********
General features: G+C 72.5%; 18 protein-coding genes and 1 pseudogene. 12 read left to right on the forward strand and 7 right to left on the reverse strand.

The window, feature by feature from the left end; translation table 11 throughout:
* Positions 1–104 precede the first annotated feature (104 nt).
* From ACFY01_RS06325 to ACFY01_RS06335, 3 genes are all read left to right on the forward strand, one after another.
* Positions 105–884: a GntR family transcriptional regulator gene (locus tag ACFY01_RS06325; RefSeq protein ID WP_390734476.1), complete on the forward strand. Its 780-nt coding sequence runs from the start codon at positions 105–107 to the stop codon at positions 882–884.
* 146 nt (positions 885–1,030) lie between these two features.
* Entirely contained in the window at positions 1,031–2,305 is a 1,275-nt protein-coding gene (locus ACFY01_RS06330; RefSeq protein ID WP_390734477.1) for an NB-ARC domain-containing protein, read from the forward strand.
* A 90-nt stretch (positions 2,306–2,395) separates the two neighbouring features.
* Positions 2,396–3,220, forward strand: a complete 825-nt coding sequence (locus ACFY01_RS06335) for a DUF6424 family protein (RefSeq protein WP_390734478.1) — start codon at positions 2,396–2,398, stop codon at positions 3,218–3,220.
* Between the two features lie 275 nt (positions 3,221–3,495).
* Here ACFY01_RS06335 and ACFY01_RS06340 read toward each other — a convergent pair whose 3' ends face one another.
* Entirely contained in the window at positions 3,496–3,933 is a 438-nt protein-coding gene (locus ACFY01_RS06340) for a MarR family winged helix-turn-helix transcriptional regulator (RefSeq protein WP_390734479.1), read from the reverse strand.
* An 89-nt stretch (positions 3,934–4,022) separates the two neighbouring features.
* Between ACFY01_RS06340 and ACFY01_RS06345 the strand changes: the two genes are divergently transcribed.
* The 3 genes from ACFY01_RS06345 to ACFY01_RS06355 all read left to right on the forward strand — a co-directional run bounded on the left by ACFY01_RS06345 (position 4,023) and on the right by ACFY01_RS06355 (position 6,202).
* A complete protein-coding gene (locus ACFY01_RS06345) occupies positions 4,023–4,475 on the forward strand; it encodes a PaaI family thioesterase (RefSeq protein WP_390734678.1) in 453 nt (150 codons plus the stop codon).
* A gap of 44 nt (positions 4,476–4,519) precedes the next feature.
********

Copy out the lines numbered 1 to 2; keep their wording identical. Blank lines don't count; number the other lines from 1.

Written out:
General features: G+C 72.5%; 18 protein-coding genes and 1 pseudogene. 12 read left to right on the forward strand and 7 right to left on the reverse strand.

The window, feature by feature from the left end; translation table 11 throughout: